Continuous Transaction Control is a revolutionary digital technology that is spreading all over the world, starting from Latin America, to Italy. However, its application also varies greatly from nation to nation: let’s see how. 

Continuous Transaction Control (CTC) is a transaction reporting template or regime based on the invoices actually issued or a subset thereof, which is made possible thanks to digital transformation and the solutions it enables. 

In other words, CTC is a digital tool that typically leverages cloud technology to perform fiscal controls on business activities. 

Continuous Transaction Control systems make it possible for organizations to collect a large quantity of data related to company transactions that are carried out in real or near-real time. 

It is precisely this aspect that represents a strength of this digital innovation, which promises to revolutionize (and to a large extent, is revolutionizing) tax control and collection activities. 


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When tools change, the whole approach changes  

The revolution lies in the fact that such a tool radically changes what the audit and collection authority can do, since it radically changes the timelines in which the authorities carry out their activities. 

Tax control and liquidation typically has some limitations, which can make the assessment and liquidation operations anything but simple.  

For one, the assessment is tied to the declarations of the taxpayer, who provides a “report” of activities carried out, as well as documents and invoices, and the tax authorities operate based on this information. 

This means that the assessment is based on this information or, in any case, on the documents found during the verification phase. As a result, the control is limited. 

Secondly, the assessment is made equally complex by the fact that it takes place at a later date–in other words, after the transaction has concluded and after the invoice has been issued.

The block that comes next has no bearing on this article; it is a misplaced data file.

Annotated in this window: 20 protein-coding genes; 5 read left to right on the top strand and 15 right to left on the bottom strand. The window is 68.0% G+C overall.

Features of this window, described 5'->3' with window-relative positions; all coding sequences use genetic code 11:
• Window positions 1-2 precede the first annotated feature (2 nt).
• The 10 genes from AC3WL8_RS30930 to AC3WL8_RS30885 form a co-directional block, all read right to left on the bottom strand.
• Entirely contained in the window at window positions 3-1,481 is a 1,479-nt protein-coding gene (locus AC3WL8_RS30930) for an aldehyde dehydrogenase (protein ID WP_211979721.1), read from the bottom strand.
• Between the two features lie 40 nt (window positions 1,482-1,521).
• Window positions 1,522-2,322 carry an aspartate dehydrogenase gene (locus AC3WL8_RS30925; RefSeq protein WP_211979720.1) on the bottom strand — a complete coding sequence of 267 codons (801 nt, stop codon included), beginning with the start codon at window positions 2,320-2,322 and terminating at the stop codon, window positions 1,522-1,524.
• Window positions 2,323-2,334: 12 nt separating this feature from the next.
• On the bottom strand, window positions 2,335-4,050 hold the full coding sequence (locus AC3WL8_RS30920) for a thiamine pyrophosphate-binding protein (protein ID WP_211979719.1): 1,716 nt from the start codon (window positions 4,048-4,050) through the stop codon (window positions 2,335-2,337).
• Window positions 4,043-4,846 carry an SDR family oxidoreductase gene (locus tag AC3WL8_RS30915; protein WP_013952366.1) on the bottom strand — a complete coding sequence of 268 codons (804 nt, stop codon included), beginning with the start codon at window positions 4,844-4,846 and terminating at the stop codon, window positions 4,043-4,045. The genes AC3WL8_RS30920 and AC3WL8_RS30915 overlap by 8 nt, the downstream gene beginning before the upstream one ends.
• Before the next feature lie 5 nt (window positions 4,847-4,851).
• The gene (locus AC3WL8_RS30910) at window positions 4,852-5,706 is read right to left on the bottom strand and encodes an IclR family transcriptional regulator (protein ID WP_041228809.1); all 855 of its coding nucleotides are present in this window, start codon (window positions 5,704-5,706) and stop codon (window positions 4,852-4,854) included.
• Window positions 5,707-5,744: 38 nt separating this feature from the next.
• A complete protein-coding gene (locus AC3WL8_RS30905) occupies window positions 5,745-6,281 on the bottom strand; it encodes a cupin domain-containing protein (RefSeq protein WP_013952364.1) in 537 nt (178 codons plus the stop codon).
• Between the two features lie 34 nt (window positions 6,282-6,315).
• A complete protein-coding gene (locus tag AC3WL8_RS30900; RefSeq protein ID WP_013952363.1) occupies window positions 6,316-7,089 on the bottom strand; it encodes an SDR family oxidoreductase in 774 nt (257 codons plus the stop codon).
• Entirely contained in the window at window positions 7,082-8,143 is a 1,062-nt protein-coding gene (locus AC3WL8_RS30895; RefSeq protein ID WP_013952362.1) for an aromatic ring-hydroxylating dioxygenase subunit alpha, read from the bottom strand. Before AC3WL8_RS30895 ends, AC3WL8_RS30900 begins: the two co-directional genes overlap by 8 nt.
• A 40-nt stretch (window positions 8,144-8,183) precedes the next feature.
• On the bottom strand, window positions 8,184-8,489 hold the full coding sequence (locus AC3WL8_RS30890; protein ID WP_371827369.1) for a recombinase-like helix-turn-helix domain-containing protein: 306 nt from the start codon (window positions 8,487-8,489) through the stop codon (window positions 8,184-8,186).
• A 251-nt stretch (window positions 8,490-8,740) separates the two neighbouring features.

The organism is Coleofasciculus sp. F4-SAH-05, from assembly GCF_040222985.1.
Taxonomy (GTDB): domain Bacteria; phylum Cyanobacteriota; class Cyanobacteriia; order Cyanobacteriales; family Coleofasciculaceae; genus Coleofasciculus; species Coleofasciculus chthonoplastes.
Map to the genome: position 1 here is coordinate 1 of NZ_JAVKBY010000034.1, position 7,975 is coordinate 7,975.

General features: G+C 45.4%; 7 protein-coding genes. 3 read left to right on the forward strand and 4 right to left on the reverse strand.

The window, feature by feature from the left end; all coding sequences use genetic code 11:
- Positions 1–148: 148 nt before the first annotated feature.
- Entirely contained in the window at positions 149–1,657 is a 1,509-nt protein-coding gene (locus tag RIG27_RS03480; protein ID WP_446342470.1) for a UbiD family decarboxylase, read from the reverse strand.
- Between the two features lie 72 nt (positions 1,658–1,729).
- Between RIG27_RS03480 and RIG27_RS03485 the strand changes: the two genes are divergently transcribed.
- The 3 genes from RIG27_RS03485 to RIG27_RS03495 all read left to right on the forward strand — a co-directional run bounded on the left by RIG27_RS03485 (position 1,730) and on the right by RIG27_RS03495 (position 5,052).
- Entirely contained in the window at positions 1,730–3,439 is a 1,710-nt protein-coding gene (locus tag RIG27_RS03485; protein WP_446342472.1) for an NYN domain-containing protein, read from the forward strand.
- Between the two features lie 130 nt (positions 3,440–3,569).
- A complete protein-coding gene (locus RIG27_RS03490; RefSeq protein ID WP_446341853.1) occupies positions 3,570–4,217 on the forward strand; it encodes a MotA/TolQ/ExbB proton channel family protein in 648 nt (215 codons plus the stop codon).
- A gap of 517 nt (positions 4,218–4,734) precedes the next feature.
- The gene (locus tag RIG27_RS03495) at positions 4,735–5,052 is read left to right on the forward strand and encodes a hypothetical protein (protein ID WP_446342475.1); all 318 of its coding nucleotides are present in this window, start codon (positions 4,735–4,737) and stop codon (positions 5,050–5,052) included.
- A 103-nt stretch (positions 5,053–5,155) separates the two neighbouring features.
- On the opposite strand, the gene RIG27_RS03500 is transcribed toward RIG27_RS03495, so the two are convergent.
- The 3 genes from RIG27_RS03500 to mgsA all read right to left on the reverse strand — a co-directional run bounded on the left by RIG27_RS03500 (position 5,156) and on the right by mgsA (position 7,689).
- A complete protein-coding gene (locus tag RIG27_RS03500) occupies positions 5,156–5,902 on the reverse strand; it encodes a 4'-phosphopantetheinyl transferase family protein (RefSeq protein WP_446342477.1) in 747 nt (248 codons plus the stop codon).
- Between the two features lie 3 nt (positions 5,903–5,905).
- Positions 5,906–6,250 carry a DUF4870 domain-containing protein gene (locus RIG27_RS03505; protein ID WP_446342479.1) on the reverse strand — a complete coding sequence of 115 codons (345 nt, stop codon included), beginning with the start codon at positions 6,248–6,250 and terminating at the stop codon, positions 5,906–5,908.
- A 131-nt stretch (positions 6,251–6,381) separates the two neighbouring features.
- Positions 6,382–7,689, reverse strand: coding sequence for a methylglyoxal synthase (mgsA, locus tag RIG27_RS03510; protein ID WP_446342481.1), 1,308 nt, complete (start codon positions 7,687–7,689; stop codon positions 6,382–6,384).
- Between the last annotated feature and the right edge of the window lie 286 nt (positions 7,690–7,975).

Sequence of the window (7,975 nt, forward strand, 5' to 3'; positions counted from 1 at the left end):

As a result, any authority finds itself in the position of having to move backwards, reconstructing the intermediate steps and verifying whether legal requirements have been met, all with the “physical” limitation of the reports and documents that taxpayers provide. 

With Continuous Transaction Control systems, this changes radically, since the authorities have the ability to monitor transactions in progress and even check in advance that certain transactions are compliant with legal requirements, in order to prevent possible violations. 

Moreover, by moving the field of action directly to the cloud, all management and monitoring operations become smoother and faster. In fact, from this point of view, CTC systems bring all the typical advantages of digitization, which makes it possible to dematerialize documents and make them more easily traceable and retrievable as needed. 


Two models for a Continuous Transaction Control system  

Although until now CTC has been referred to as a single digital solution, this is not really the case. 

To get a clear idea of how Continuous Transaction Control systems are implemented (especially from the point of view of collection and control authorities), it’s important to know that there are actually two different types of CTC, which differ in their approach: the “reporting model” and the “clearance model.” 

The reporting model consists of the periodic digital submission, in real or near real time, of reports containing company data through tax authority-enabled platforms.  

This submission does not require the approval of the central authorities in order for the data recorded and for its ongoing processing at the company level to be valid for tax purposes. 

In contrast, the clearance model always involves real-time or near real-time monitoring of business transaction data that is submitted electronically within the tax authority’s platforms, but approval is required at the same time or in advance for certain data and the ongoing business processing of this data must be verified in order to be considered valid from a tax perspective. 

The first difference between the two models is that in the clearance model, the tax authority has an active role in the transaction, since it actually validates the invoice before the transaction itself is complete.